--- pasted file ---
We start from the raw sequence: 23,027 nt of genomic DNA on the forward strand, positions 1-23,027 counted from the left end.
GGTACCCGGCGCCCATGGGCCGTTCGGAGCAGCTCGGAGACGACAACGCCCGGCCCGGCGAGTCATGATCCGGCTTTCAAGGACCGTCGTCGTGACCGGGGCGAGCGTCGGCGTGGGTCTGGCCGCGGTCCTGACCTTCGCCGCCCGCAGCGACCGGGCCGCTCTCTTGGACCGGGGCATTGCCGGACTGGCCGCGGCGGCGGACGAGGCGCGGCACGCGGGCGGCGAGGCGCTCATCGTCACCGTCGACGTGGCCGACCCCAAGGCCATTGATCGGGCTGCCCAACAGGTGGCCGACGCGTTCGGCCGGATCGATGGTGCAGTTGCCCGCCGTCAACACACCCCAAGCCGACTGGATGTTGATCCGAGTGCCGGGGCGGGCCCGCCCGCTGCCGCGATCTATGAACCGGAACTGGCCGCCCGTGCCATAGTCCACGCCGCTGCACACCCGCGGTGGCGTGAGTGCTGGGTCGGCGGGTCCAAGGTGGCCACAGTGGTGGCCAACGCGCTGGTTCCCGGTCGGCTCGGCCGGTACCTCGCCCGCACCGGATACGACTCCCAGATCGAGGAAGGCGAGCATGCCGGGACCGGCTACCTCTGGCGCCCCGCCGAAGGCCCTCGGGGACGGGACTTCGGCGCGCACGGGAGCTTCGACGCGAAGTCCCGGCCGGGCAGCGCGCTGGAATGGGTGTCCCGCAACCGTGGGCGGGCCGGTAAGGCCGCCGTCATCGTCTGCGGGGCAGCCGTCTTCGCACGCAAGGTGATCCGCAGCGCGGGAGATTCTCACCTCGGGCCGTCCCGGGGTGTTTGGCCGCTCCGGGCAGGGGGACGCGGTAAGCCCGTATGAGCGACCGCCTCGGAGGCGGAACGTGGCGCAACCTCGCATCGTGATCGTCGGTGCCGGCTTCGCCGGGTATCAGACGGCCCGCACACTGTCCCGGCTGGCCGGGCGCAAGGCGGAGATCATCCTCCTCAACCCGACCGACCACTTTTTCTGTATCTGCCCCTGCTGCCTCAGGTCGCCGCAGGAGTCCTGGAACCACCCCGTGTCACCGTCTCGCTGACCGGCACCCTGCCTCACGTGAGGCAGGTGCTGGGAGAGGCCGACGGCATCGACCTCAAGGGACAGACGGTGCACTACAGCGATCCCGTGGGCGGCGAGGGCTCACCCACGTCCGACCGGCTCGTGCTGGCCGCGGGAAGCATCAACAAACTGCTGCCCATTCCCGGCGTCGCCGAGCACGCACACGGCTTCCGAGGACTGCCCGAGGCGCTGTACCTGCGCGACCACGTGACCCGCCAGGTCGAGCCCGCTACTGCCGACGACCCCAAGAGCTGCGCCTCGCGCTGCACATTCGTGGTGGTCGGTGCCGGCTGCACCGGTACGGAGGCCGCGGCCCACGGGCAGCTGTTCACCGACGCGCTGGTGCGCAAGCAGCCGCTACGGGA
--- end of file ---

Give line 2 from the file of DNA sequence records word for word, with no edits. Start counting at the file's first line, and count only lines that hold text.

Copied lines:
GGTACCCGGCGCCCATGGGCCGTTCGGAGCAGCTCGGAGACGACAACGCCCGGCCCGGCGAGTCATGATCCGGCTTTCAAGGACCGTCGTCGTGACCGGGGCGAGCGTCGGCGTGGGTCTGGCCGCGGTCCTGACCTTCGCCGCCCGCAGCGACCGGGCCGCTCTCTTGGACCGGGGCATTGCCGGACTGGCCGCGGCGGCGGACGAGGCGCGGCACGCGGGCGGCGAGGCGCTCATCGTCACCGTCGACGTGGCCGACCCCAAGGCCATTGATCGGGCTGCCCAACAGGTGGCCGACGCGTTCGGCCGGATCGATGGTGCAGTTGCCCGCCGTCAACACACCCCAAGCCGACTGGATGTTGATCCGAGTGCCGGGGCGGGCCCGCCCGCTGCCGCGATCTATGAACCGGAACTGGCCGCCCGTGCCATAGTCCACGCCGCTGCACACCCGCGGTGGCGTGAGTGCTGGGTCGGCGGGTCCAAGGTGGCCACAGTGGTGGCCAACGCGCTGGTTCCCGGTCGGCTCGGCCGGTACCTCGCCCGCACCGGATACGACTCCCAGATCGAGGAAGGCGAGCATGCCGGGACCGGCTACCTCTGGCGCCCCGCCGAAGGCCCTCGGGGACGGGACTTCGGCGCGCACGGGAGCTTCGACGCGAAGTCCCGGCCGGGCAGCGCGCTGGAATGGGTGTCCCGCAACCGTGGGCGGGCCGGTAAGGCCGCCGTCATCGTCTGCGGGGCAGCCGTCTTCGCACGCAAGGTGATCCGCAGCGCGGGAGATTCTCACCTCGGGCCGTCCCGGGGTGTTTGGCCGCTCCGGGCAGGGGGACGCGGTAAGCCCGTATGAGCGACCGCCTCGGAGGCGGAACGTGGCGCAACCTCGCATCGTGATCGTCGGTGCCGGCTTCGCCGGGTATCAGACGGCCCGCACACTGTCCCGGCTGGCCGGGCGCAAGGCGGAGATCATCCTCCTCAACCCGACCGACCACTTTTTCTGTATCTGCCCCTGCTGCCTCAGGTCGCCGCAGGAGTCCTGGAACCACCCCGTGTCACCGTCTCGCTGACCGGCACCCTGCCTCACGTGAGGCAGGTGCTGGGAGAGGCCGACGGCATCGACCTCAAGGGACAGACGGTGCACTACAGCGATCCCGTGGGCGGCGAGGGCTCACCCACGTCCGACCGGCTCGTGCTGGCCGCGGGAAGCATCAACAAACTGCTGCCCATTCCCGGCGTCGCCGAGCACGCACACGGCTTCCGAGGACTGCCCGAGGCGCTGTACCTGCGCGACCACGTGACCCGCCAGGTCGAGCCCGCTACTGCCGACGACCCCAAGAGCTGCGCCTCGCGCTGCACATTCGTGGTGGTCGGTGCCGGCTGCACCGGTACGGAGGCCGCGGCCCACGGGCAGCTGTTCACCGACGCGCTGGTGCGCAAGCAGCCGCTACGGGA